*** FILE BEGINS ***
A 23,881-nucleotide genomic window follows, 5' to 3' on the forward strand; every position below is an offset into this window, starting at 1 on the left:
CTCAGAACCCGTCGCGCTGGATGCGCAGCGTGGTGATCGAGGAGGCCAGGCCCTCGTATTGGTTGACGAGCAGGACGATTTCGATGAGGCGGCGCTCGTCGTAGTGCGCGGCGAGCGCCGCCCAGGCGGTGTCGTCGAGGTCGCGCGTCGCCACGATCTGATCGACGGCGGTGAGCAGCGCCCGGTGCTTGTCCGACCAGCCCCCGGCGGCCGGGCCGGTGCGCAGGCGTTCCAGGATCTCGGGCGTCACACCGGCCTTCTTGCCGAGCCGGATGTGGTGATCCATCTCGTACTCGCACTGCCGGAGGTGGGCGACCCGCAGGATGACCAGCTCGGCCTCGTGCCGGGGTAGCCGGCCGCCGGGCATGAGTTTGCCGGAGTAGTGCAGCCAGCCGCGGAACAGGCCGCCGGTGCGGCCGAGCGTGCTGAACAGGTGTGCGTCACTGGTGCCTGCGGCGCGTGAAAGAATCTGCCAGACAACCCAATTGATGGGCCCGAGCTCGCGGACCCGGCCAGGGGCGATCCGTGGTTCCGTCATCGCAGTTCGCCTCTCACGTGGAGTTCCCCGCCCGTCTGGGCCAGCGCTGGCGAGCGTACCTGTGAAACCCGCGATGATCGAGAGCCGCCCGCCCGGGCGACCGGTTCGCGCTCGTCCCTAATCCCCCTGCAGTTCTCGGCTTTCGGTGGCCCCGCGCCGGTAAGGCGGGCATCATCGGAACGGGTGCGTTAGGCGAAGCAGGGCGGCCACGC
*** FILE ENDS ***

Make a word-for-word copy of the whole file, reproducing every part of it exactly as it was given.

A 23,881-nucleotide genomic window follows, 5' to 3' on the forward strand; every position below is an offset into this window, starting at 1 on the left:
CTCAGAACCCGTCGCGCTGGATGCGCAGCGTGGTGATCGAGGAGGCCAGGCCCTCGTATTGGTTGACGAGCAGGACGATTTCGATGAGGCGGCGCTCGTCGTAGTGCGCGGCGAGCGCCGCCCAGGCGGTGTCGTCGAGGTCGCGCGTCGCCACGATCTGATCGACGGCGGTGAGCAGCGCCCGGTGCTTGTCCGACCAGCCCCCGGCGGCCGGGCCGGTGCGCAGGCGTTCCAGGATCTCGGGCGTCACACCGGCCTTCTTGCCGAGCCGGATGTGGTGATCCATCTCGTACTCGCACTGCCGGAGGTGGGCGACCCGCAGGATGACCAGCTCGGCCTCGTGCCGGGGTAGCCGGCCGCCGGGCATGAGTTTGCCGGAGTAGTGCAGCCAGCCGCGGAACAGGCCGCCGGTGCGGCCGAGCGTGCTGAACAGGTGTGCGTCACTGGTGCCTGCGGCGCGTGAAAGAATCTGCCAGACAACCCAATTGATGGGCCCGAGCTCGCGGACCCGGCCAGGGGCGATCCGTGGTTCCGTCATCGCAGTTCGCCTCTCACGTGGAGTTCCCCGCCCGTCTGGGCCAGCGCTGGCGAGCGTACCTGTGAAACCCGCGATGATCGAGAGCCGCCCGCCCGGGCGACCGGTTCGCGCTCGTCCCTAATCCCCCTGCAGTTCTCGGCTTTCGGTGGCCCCGCGCCGGTAAGGCGGGCATCATCGGAACGGGTGCGTTAGGCGAAGCAGGGCGGCCACGC